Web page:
These developments are paving the way for the time when personal genome information will be included in everybody’s medical file. “We are coming into an era where health becomes an information science, and by integrating multiple different types of data files about an individual, we can use quantitative data at the level of risk and probability to develop a preventive medicine strategy and work toward keeping people healthy,” explains Swan.

Exploiting Cell Phones’ Reach

“We wanted to develop a portable device to perform DNA- and RNA-based assays,” says Syed A. Hashsham, Ph.D., professor of civil and environmental engineering and Michigan State University. Recently, Dr. Hashsham and colleagues described Gene-Z, a user-friendly device that relies on a disposable microfluidic chip, and allows the simultaneous quantitative detection of multiple genetic markers with high sensitivity and specificity.

In this application, real-time measurement of isothermal amplification products using fluorescence allows the quantification of multiple genetic markers at a single temperature, and the wireless interface and smartphone application for data analysis and reporting illustrate its utility for affordable and reliable point-of-care genetic testing. Point-of-care tests are ideal for assays that have immediate or long-term health benefits or may save lives, and for those that present a minimal risk for false-positive results and have full support systems in place for consumers undergoing testing.

“So there may be some assays that are never good for a cell phone, while other are very good,” says Dr. Hashsham. This strategy is not limited to genetic assays, but any device developed for genetic assays may also be adapted for antibody-based or chemical assays, because most reactions rely on colors that develop based on a specific signature molecule.

“What I have next in mind is using color assays for diseases such as diabetes or measuring cholesterol levels,” says Dr. Hashsham. One of the challenges with point-of-care testing is not the technical challenge but the business model, because an emerging or a new technology generally boasts about its low cost but at least in the initial stages must get off the ground without high sales volumes.

“But if we are able to develop genetic diagnostic applications on cell phones, we can reach billions of people without the need for expensive monitors. As we all know, the number of people with a cell phone is already more than those with a toothbrush,” says Dr. Hashsham.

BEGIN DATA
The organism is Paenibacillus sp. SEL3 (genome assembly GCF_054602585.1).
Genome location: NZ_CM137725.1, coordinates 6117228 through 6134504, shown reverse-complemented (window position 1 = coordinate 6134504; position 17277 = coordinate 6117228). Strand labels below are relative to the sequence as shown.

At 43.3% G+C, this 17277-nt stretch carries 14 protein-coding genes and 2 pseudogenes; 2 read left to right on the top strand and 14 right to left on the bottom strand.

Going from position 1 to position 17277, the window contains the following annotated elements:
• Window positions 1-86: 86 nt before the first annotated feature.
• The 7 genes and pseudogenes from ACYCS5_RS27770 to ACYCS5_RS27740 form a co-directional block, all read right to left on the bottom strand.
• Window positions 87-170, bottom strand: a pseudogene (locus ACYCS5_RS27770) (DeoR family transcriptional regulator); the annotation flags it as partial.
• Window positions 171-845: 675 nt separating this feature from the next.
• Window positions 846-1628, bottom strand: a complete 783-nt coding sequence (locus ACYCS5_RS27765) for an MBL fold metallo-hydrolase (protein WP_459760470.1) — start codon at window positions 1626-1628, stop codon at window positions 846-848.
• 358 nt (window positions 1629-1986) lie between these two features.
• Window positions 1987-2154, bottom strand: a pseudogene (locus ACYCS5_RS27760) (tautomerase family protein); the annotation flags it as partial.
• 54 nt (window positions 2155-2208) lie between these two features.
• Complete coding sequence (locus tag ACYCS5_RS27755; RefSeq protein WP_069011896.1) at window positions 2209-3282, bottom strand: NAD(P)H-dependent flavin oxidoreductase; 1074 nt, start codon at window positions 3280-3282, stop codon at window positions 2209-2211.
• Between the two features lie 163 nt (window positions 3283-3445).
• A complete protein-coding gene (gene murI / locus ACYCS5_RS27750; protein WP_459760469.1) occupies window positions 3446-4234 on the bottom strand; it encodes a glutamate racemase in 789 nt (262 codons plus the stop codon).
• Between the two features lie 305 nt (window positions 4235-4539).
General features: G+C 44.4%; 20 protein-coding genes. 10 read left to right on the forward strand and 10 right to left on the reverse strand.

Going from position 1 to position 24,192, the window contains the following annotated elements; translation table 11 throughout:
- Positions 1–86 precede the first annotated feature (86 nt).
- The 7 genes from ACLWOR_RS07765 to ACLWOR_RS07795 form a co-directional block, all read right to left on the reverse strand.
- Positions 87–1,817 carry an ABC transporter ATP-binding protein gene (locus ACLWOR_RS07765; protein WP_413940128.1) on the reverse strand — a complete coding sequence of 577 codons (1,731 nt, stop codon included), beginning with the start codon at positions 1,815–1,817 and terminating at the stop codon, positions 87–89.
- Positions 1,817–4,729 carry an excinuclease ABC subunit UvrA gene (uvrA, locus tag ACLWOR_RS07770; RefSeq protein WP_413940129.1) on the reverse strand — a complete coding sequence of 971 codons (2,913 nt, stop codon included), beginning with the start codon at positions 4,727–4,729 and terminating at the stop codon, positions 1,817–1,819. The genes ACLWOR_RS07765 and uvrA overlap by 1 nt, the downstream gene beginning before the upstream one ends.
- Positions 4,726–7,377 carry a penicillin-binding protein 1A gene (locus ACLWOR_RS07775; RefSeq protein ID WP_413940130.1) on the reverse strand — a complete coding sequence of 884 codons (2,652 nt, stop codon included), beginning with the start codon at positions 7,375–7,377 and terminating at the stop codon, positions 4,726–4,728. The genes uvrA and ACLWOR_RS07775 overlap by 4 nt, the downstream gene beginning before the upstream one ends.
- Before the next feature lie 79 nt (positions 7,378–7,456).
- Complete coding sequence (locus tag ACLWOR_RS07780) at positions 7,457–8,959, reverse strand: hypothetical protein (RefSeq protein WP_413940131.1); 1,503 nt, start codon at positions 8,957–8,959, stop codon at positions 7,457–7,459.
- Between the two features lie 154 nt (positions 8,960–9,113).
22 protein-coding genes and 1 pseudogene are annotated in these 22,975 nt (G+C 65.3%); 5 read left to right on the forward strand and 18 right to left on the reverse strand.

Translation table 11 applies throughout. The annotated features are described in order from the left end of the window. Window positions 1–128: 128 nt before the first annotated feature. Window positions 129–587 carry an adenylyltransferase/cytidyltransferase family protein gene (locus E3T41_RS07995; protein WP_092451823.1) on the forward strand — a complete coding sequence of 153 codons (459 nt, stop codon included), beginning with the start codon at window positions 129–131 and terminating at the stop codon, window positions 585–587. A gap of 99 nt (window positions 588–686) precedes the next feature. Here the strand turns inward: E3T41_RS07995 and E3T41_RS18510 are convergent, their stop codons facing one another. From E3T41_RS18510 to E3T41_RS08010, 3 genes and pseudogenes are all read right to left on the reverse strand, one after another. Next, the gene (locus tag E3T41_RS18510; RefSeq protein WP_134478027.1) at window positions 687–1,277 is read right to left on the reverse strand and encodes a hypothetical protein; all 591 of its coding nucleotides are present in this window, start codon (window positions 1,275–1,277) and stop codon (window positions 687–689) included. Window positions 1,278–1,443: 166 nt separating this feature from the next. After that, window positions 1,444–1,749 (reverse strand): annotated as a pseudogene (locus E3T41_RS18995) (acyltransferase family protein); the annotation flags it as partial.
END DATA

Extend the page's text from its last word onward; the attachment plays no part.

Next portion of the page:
Real-Time Monitoring and Feedback

According to recent Centers of Disease Control and Prevention estimates, 80% of heart disease and strokes and 40% of cancers are preventable through the elimination of risk factors. A key requirement to facilitate the development of management strategies is the identification of actionable risk factors. Mobile health applications, which involve technologies that monitor parameters such as heart rate, body weight, and blood pressure, help integrate these components, which normally would not be brought together, and allow healthcare teams to gather real-time data while the patient is not even in the office.

“All these data allow real-time continuous monitoring and, most importantly, real-time feedback,” says Samir Damani, M.D., PharmD, founder and CEO of MD Revolution. By allowing people to track their activities and increase their awareness of what they are doing, these initiatives help motivate changes in behaviors, such as healthier eating habits or increased exercising. “Mobile health is an enabler to measure, monitor, and motivate,” says Dr. Damani.

MD Revolution has its own software system that helps integrate these mobile components, and shares them not only with the medical team but also with the patient. “One of this model’s strengths, in comparison with traditional healthcare settings, is patient empowerment through mobile technology and genetic information, and this will shift the paradigm from a doctor-centric to a patient-centric model of healthcare, in this country and beyond,” explains Dr. Damani.

Applications that bring genetics and genomics closer to consumers promise to start filling a longstanding gap in public awareness and preventive medicine. These platforms help identify medically actionable information and deliver strategies for prophylaxis, therapy, and surveillance, and their development is foreshadowing a time when consumers and healthcare teams can routinely incorporate personalized genomics into lifestyle decisions.